Restoration breathes new life intocity's historic shopping arcade

Joanne Ginley

IT FIRST opened in 1877 and is still a popular destination with shoppers today.

Thornton’s Arcade, off Briggate, Leeds, has recently undergone a facelift, breathing new life into the shopping destination.

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The improvements include the restoration of facades and stonework and new signs and lighting in a bid to make the arcade a more attractive environment in which to shop.

The arcade’s famous Ivanhoe clock has been maintained to preserve the figures made by Leeds artist John Wormald Appleyard and the mechanism by Leeds clock manufacturer William Potts & Son.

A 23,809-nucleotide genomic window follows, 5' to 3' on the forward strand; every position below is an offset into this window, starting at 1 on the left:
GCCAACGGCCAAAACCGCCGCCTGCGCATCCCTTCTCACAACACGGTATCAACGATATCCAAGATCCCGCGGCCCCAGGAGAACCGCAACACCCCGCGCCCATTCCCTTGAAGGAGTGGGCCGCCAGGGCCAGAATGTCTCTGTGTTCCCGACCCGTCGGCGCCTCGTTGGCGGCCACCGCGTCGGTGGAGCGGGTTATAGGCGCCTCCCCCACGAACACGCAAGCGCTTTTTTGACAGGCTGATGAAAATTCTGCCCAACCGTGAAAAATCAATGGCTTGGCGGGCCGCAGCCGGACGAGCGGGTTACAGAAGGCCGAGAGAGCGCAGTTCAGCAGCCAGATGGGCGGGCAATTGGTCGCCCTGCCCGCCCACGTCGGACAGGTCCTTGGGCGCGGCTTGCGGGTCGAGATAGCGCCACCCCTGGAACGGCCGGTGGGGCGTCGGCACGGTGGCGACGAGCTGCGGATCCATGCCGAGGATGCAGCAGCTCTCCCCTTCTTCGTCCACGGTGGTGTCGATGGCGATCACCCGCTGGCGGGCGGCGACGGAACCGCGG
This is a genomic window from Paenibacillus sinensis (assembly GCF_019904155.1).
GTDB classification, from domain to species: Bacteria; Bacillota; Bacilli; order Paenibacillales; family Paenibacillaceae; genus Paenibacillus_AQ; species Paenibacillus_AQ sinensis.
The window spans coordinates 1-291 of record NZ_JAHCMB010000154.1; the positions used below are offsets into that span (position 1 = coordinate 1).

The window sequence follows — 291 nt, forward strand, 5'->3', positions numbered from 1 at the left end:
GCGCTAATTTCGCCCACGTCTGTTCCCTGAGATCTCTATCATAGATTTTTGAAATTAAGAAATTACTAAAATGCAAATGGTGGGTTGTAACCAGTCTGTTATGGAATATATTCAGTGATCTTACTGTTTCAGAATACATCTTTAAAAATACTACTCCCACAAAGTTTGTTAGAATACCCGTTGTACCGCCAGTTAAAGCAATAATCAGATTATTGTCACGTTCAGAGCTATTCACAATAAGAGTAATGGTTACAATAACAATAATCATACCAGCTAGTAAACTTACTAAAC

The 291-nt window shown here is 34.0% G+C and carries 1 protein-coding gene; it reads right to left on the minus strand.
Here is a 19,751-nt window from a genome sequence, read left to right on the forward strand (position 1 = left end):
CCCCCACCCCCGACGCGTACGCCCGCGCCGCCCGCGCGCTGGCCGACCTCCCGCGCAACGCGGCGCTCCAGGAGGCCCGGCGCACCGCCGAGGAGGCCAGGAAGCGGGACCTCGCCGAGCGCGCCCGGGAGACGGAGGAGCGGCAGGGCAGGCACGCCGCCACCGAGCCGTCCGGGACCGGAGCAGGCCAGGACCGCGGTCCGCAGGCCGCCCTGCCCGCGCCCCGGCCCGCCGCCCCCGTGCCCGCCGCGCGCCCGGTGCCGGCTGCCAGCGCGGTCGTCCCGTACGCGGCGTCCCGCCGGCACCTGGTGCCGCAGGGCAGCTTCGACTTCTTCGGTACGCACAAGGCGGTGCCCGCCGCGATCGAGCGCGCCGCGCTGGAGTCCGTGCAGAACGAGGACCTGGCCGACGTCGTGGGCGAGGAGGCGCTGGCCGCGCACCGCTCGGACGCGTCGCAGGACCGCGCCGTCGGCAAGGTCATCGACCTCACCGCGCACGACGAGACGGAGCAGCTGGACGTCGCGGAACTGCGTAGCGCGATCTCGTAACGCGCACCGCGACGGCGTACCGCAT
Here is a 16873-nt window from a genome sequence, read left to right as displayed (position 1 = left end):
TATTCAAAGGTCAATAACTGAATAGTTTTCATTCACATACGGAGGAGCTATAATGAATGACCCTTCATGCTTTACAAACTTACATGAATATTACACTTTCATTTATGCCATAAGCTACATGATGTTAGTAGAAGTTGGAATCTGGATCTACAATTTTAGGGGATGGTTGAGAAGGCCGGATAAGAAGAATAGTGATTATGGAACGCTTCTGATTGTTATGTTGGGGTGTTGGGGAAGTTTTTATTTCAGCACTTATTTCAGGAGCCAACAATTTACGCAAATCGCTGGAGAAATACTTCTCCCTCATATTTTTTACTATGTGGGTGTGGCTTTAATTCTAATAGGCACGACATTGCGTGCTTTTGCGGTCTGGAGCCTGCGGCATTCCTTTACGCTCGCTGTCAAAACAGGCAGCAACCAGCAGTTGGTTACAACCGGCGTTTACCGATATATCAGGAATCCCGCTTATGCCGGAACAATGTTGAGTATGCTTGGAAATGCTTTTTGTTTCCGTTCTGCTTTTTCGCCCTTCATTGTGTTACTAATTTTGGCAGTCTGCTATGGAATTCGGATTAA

James Millson, property manager at the Leeds office of Lambert Smith Hampton (LSH), managing agent for the arcade, said last night: “Improving the look and feel of the external decoration has made a dramatic difference to the arcade, making it a much more pleasant environment for shoppers.”

In the 1870s Charles Thornton saw an opportunity to sell luxury goods to the West Riding’s middle classes. At the junction of the Headrow and Briggate he introduced the idea of an arcade where shoppers could promenade, purchase and go to the theatre as well.

Several other arcades quickly followed, all flamboyant embellishments to the growing city scene.